Withholding a tithe may be a spiritually unhealthy statement about God’s inability to provide.  Personally, I would rather have a longer journey out of debt while enjoying the blessings of giving.  Furthermore, I only find one scriptural reason to stop tithing – when tithing has become a burden, not a blessing, and you give out of obligation instead of joy (2 Cor. 9:7).  If you are currently in this situation, wrestle in prayer with God, study the scriptures, and trust him to show you the right pathway.

If a person did decide to postpone tithing I would suggest implementing the following guidelines:

  1. I would suggest you sit down with a respected leader in your church.  Discuss your considerations openly.  This will first provide you some feedback, and second it will provide you with some accountability.
  2. It must be done with the belief that this action is both pleasing to God and honoring to your family.  Do not stop tithing if greed or selfishness is your motivation.
  3. It must be for a short predetermined period of time.  Remind yourself that you are not forming a new habit, but instead temporarily accepting a little lack of equilibrium with the desire to get back into a normal habit of giving.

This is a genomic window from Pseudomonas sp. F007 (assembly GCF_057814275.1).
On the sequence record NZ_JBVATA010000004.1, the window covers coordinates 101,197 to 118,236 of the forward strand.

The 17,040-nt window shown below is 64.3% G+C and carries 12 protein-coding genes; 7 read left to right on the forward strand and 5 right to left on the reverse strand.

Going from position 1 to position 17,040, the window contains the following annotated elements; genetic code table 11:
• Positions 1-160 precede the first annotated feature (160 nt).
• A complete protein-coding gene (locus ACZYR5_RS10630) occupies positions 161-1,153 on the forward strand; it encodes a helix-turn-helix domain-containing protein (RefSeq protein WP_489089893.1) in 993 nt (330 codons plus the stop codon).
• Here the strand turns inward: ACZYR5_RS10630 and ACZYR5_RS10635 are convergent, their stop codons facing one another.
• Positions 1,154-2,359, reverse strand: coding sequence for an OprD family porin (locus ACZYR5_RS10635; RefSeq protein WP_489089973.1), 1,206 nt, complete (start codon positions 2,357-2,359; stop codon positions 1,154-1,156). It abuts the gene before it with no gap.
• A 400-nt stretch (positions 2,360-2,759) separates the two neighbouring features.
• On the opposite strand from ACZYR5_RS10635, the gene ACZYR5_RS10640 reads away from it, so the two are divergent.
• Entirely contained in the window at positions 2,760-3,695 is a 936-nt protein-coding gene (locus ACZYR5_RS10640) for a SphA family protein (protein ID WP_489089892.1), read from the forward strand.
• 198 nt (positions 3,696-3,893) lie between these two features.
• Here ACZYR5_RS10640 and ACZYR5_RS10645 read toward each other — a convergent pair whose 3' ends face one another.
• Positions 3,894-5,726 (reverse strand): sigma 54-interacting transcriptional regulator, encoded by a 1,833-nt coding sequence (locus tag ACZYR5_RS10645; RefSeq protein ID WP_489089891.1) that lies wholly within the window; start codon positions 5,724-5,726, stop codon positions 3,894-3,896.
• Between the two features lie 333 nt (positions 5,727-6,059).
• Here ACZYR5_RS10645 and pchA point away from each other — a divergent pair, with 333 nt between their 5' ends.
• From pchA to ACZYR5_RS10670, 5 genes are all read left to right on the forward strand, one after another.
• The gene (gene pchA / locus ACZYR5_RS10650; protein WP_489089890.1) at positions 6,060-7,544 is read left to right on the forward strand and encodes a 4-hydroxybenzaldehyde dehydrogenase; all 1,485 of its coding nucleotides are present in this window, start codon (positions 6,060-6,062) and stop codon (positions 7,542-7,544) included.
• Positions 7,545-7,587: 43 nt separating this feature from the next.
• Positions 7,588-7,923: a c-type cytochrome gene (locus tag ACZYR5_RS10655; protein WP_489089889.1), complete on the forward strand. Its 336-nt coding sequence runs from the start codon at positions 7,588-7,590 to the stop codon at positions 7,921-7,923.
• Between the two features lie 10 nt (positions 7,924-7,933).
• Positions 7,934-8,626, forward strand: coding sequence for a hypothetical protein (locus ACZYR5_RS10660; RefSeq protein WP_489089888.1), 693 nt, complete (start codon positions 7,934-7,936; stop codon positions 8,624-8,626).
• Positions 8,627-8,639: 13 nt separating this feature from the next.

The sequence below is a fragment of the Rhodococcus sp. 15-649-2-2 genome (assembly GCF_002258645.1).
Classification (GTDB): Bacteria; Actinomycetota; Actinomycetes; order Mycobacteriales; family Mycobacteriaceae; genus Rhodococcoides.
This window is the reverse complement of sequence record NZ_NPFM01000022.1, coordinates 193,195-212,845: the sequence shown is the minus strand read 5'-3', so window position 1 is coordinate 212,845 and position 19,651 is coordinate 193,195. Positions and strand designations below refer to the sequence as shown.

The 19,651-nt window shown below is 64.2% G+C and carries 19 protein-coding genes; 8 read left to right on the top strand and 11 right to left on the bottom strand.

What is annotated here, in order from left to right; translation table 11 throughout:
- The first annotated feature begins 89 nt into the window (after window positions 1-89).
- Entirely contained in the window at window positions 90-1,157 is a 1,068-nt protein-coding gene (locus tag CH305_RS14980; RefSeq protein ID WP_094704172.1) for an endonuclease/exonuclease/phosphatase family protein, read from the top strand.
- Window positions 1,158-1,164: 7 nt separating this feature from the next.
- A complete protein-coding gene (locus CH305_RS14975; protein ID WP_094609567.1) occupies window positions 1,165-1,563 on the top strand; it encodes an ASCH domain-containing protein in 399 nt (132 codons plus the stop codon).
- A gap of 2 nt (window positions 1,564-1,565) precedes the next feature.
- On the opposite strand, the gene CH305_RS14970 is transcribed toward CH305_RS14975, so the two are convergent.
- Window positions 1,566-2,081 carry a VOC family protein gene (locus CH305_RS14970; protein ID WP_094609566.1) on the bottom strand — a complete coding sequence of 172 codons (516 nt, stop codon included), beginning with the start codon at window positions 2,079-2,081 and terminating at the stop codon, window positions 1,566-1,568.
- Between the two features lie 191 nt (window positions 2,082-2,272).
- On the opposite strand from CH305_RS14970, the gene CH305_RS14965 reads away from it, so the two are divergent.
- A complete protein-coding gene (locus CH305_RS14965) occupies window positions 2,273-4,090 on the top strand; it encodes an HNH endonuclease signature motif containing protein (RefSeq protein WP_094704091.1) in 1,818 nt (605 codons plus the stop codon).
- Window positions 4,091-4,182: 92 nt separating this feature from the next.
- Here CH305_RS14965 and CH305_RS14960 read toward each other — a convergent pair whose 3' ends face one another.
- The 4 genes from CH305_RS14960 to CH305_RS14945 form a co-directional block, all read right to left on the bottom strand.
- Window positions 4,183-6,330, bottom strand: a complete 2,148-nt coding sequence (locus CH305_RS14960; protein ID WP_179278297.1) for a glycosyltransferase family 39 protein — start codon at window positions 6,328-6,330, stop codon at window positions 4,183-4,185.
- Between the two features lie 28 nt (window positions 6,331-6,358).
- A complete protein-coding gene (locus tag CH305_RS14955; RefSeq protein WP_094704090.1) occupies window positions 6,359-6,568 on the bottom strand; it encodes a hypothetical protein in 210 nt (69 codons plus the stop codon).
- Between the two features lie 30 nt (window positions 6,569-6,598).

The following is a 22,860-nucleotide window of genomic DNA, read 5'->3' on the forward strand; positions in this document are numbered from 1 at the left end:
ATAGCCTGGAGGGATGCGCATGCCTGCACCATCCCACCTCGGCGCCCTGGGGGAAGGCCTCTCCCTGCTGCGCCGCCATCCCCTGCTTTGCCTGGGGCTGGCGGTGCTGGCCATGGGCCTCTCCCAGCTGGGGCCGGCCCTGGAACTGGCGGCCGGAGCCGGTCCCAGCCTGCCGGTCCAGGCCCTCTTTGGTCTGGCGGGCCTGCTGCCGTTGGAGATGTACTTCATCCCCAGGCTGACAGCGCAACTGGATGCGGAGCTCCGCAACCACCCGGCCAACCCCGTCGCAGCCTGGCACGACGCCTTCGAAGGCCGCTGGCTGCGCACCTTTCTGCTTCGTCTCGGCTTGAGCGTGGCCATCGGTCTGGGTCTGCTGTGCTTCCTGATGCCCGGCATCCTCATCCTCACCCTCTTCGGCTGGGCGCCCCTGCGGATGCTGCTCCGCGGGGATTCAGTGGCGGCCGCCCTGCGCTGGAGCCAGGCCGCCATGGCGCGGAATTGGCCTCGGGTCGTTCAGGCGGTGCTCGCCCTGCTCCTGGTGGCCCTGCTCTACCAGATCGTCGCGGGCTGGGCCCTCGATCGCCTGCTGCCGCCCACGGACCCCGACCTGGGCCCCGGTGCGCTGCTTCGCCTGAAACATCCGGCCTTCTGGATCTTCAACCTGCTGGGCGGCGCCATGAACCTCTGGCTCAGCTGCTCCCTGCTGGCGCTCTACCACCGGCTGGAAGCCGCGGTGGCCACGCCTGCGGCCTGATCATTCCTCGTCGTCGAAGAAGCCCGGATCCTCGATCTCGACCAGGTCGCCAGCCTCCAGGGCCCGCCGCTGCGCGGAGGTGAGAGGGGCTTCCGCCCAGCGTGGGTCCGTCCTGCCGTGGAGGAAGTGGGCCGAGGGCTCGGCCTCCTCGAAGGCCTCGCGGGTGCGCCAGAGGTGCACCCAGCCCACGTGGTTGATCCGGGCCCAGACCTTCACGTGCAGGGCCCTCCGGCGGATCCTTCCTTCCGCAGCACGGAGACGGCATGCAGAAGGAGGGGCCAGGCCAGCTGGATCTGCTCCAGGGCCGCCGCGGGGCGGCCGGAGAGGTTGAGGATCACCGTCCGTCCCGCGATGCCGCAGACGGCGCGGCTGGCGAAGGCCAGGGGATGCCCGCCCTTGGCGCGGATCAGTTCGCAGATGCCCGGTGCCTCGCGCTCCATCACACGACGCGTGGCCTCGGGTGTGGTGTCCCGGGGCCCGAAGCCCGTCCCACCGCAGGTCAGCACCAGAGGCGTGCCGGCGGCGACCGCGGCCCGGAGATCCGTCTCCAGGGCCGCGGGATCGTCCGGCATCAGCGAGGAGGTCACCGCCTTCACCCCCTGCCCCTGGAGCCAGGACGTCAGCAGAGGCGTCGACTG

4. Be sure you know exactly why you went into debt.  Otherwise, you will likely forgo tithing and end up further into debt.
  5. Be sure you are following a plan to get out of debt.  Don’t just quit tithing with a hope that one day you will be out of debt and able to tithe again.  Have a detailed game plan.  Otherwise you will never get out of debt and subsequently probably never resume your tithing.

To be clear, I do not suggest you stop tithing while you are trying to get out of debt.  But if you choose not to accept this advice, you need to be sure the proper boundaries are in place so that you can return as quickly as possible to practicing this spiritual discipline.